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United States Court of Appeals for the Second Circuit
November 22, 2019, Argued; April 1, 2021, Decided
[*85] Richard J. Sullivan, Circuit Judge:
The question before us is whether municipalities may utilize state tort law emissions, we hold that the answer is "no." to hold multinational oil companies liable for the damages caused by global greenhouse gas emissions. Given the nature of the harm and the existence of a complex web of federal and international environmental law regulating such
Global warming presents a uniquely international problem of national concern. It is therefore not well-suited to the application [*86] of state law. Consistent with that fact, greenhouse gas emissions are the subject of numerous federal statutory regimes and international treaties. These laws provide interlocking frameworks for regulating [**6] greenhouse gas emissions, as well as enforcement mechanisms to ensure that those regulations are followed.
The City of New York has sidestepped those procedures and instead instituted a state-law tort suit against five oil companies to recover damages caused by those companies' admittedly legal commercial conduct in producing and selling fossil fuels around the world. In so doing, the City effectively seeks to replace these carefully crafted frameworks — which are the product of the political process — with a patchwork of claims under state nuisance law. For many of the same reasons stated by the district court (Keenan, J.), we cannot condone such an action and we AFFIRM the dismissal of the City's complaint.
Global warming is one of the greatest challenges facing humanity today.2 Among the scientific community, there is near universal consensus that global warming is primarily caused, or at least accelerated, by the burning of fossil fuels, which emits greenhouse gases like carbon dioxide and methane into the atmosphere. Once released, those gases can remain in the atmosphere for hundreds of years, where they trap heat that would otherwise radiate into space.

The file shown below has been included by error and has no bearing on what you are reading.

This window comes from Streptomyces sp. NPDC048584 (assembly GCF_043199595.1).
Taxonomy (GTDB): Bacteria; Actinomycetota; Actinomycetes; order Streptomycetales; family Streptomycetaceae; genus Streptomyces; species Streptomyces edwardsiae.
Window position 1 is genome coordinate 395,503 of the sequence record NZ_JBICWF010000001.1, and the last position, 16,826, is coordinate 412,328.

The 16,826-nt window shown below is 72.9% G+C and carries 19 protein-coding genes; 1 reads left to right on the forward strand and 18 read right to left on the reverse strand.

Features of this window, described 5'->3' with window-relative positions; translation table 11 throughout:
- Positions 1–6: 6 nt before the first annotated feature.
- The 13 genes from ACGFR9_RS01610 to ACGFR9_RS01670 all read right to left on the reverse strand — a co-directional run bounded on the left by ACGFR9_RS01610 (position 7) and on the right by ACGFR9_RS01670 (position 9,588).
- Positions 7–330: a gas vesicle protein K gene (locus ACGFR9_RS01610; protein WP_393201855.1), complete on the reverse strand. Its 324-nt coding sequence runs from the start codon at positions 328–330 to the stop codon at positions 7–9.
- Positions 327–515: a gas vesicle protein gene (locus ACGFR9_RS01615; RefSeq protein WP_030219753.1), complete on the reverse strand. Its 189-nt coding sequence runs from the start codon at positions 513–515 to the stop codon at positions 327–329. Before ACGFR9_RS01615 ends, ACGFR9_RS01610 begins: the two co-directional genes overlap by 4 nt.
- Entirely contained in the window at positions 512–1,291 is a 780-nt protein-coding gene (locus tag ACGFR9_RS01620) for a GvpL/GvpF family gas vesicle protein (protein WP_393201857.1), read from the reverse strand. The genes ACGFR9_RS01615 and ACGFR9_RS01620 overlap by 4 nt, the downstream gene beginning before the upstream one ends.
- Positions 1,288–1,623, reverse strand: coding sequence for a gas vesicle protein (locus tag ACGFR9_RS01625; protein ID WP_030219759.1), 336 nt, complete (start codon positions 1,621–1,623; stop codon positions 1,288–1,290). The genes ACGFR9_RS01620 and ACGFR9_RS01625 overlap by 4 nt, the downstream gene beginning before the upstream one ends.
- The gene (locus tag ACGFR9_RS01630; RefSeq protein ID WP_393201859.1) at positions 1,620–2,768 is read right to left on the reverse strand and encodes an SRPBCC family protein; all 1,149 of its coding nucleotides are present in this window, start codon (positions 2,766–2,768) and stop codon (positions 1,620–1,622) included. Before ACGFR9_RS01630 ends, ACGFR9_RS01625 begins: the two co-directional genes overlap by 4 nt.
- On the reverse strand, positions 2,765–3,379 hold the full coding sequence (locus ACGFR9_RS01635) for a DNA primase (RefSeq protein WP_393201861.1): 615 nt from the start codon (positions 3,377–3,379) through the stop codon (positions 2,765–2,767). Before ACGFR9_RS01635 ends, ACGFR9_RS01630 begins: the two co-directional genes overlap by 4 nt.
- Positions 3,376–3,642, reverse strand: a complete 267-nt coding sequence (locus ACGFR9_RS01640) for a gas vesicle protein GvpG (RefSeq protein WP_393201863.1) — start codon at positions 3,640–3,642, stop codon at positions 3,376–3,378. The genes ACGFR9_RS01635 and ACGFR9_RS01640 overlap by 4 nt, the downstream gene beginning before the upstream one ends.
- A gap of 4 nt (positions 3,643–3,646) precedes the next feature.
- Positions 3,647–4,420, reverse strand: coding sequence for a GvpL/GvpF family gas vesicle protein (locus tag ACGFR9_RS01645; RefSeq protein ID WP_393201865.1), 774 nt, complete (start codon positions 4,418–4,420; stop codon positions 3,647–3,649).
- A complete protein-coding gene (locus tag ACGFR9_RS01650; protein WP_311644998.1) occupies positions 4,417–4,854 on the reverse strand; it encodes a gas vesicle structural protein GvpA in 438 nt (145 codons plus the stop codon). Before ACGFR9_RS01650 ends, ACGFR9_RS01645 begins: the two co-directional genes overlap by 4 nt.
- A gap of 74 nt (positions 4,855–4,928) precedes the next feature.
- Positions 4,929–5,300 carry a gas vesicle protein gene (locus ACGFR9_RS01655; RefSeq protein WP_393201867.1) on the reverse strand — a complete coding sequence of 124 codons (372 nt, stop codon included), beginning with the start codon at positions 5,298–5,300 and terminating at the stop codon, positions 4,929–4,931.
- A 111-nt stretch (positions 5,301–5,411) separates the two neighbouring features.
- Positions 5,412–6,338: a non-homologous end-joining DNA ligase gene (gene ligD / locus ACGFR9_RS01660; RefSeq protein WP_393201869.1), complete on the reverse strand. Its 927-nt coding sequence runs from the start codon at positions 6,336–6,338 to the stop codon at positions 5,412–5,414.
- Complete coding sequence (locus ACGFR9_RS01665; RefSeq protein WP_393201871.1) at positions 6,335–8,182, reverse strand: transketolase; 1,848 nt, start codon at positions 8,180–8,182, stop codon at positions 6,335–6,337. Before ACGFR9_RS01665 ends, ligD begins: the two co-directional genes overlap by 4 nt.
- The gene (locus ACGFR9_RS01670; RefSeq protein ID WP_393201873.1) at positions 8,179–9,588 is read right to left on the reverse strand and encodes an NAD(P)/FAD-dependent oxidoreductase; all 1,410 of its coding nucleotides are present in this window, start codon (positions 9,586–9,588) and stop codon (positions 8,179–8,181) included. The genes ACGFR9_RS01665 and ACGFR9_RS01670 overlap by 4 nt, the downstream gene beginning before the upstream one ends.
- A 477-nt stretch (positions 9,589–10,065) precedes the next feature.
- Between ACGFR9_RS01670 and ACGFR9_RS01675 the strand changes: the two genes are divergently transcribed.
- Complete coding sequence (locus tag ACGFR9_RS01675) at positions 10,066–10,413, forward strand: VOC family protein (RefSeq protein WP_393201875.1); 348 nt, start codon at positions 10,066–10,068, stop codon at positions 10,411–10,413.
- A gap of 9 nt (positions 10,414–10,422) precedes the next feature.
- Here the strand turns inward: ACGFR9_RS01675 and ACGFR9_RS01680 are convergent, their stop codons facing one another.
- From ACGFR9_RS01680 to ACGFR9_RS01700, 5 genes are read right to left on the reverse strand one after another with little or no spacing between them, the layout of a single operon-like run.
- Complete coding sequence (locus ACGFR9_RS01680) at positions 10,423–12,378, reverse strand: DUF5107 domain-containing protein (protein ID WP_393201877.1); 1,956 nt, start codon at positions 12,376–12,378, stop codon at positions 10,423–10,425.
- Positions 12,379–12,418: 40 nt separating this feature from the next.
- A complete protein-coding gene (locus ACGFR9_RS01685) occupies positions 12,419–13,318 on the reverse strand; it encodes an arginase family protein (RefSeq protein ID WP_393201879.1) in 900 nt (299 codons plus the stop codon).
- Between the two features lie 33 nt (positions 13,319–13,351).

According to the complaint, New York City "is exceptionally vulnerable" to the effects of global warming, such as rising sea levels, because of its "520-mile coastline." J. App'x at 76. So, in the aftermath of Hurricane Sandy, the City "launched a $20 billion-plus multilayered investment program in climate resiliency across all five boroughs." Id. at 107. These preparations have included constructing seawalls and other coastal armaments, enlarging and augmenting the City's storm and wastewater infrastructure, and implementing public-health programs designed to tackle the effects of heatwaves, among other measures meant to protect the public and City property.
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993 F.3d 81 *; 2021 U.S. App. LEXIS 9484 **; 51 ELR 20058; 2021 WL 1216541
CITY OF NEW YORK, Plaintiff-Appellant, v. CHEVRON CORPORATION, CONOCOPHILLIPS, EXXON MOBIL CORPORATION, ROYAL DUTCH SHELL PLC, BP P.L.C., Defendants-Appellees.1
Prior History: [**1] Appeal from the United States District Court for the Southern District of New York. No. 18-cv-182, John F. Keenan, Judge. The City of New York has sued five multinational oil companies under New York tort law seeking to recover damages for the harms caused by global warming. The district court (Keenan, J.) dismissed the complaint. We affirm for substantially the same reasons as those articulated in the district court's opinion. First, global warming is a uniquely international concern that touches upon issues of federalism and foreign policy. As a result, it calls for the application of federal common law, not state law. Second, the Clean Air Act grants the Environmental Protection Agency — not federal courts — the authority to regulate domestic greenhouse gas emissions. Federal common law actions concerning such emissions are therefore displaced. Lastly, while the Clean Air Act has nothing to say about regulating foreign emissions, judicial caution and foreign policy concerns counsel against permitting such claims to proceed under federal common law absent congressional direction. And since no such permission exists, each of the City's claims is barred and its complaint must be dismissed. [**2]
City of New York v. BP P.L.C., 325 F. Supp. 3d 466, 2018 U.S. Dist. LEXIS 120934, 2018 WL 3475470 (S.D.N.Y., July 19, 2018)
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